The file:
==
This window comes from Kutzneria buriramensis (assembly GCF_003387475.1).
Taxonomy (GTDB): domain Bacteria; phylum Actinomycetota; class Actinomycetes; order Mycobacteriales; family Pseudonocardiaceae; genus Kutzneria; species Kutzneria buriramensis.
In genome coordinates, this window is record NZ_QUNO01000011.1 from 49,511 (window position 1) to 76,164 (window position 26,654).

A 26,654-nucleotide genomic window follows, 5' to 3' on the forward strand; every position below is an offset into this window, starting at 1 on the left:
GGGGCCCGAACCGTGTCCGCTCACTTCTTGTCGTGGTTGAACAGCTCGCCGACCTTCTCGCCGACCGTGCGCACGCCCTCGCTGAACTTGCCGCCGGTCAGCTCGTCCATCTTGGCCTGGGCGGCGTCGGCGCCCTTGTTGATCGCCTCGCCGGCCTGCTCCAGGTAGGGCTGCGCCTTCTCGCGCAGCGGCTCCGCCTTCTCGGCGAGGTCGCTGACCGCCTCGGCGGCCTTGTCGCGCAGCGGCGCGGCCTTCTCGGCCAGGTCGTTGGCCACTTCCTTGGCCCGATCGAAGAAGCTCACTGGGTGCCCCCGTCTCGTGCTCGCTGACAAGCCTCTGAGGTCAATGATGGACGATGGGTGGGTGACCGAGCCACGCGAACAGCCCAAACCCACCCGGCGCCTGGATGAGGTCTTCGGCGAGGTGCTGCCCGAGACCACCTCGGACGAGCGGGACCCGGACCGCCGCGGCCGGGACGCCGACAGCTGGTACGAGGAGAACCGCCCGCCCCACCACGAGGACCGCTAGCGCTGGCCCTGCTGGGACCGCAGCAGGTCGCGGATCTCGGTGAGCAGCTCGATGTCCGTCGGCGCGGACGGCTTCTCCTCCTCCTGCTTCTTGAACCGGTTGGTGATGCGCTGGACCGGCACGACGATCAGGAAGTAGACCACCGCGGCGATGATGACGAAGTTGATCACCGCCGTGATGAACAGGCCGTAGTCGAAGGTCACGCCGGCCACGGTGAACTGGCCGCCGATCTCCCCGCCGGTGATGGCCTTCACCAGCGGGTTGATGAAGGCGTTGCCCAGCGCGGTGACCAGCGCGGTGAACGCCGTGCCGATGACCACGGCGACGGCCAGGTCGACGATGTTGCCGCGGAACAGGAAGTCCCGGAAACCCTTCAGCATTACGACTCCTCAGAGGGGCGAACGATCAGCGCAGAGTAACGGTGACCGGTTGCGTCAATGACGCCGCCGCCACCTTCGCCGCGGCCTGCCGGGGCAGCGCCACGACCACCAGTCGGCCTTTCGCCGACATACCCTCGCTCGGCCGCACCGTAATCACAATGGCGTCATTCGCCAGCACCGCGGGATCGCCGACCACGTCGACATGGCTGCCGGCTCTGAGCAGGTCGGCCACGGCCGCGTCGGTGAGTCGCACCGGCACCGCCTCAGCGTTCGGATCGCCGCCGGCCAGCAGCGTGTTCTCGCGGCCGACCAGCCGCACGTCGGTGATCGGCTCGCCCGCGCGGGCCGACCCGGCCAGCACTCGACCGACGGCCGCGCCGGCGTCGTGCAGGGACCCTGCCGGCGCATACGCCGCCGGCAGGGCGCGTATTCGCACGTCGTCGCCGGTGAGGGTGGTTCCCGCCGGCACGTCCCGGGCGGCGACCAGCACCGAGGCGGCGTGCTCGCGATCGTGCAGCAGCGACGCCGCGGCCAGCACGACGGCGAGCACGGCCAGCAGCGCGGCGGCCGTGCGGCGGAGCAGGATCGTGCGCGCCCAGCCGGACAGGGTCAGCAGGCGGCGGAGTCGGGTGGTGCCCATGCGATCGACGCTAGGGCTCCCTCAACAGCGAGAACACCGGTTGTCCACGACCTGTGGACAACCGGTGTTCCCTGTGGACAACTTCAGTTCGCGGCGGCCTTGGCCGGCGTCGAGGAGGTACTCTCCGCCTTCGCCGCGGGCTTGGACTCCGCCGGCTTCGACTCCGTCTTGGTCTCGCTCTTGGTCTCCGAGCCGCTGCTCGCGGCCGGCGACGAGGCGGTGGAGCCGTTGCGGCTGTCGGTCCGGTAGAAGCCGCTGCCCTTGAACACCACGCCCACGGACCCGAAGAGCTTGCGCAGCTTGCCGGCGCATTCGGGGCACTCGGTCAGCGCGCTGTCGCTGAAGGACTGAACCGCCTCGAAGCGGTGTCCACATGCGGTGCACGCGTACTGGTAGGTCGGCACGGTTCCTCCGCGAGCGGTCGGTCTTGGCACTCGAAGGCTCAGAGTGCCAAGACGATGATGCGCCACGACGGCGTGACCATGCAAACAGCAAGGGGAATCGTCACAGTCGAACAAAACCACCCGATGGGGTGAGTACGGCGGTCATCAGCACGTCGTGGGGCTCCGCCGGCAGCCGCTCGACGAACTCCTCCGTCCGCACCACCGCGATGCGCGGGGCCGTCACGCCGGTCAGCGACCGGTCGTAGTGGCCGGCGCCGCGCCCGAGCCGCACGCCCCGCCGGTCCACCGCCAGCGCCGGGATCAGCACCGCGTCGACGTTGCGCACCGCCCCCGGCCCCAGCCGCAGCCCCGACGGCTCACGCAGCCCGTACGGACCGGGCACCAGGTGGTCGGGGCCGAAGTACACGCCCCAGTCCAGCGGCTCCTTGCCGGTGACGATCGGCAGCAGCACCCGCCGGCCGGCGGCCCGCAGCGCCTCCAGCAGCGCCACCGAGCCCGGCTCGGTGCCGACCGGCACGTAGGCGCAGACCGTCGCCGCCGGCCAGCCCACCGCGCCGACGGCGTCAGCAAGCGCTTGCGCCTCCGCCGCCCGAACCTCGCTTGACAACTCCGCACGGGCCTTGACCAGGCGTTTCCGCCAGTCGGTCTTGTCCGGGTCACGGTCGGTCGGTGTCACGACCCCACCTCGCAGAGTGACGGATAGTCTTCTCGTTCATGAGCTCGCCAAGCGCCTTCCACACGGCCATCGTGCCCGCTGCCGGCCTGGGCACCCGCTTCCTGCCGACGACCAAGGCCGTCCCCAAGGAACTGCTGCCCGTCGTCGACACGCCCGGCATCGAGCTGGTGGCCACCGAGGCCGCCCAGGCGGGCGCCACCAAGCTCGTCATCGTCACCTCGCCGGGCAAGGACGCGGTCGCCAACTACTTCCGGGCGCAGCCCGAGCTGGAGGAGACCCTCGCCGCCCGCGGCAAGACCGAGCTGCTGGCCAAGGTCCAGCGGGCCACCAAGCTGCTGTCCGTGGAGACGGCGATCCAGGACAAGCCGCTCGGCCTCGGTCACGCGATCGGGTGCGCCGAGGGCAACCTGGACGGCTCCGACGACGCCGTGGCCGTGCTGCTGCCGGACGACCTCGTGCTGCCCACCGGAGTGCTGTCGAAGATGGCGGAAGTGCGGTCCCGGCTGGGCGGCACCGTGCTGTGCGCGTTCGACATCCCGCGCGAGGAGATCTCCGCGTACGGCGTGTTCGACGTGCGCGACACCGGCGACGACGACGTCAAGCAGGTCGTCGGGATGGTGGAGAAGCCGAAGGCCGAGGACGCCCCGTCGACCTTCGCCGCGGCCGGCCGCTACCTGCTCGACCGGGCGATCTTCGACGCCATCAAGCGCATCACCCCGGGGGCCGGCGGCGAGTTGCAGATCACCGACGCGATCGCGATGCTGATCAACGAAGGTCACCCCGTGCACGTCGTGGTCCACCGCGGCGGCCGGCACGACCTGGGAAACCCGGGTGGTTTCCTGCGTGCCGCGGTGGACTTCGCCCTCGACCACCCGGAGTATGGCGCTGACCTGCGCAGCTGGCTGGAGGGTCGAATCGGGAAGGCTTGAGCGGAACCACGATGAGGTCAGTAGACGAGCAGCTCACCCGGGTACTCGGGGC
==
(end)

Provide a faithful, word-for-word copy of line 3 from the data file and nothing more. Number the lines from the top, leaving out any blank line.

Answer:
In genome coordinates, this window is record NZ_QUNO01000011.1 from 49,511 (window position 1) to 76,164 (window position 26,654).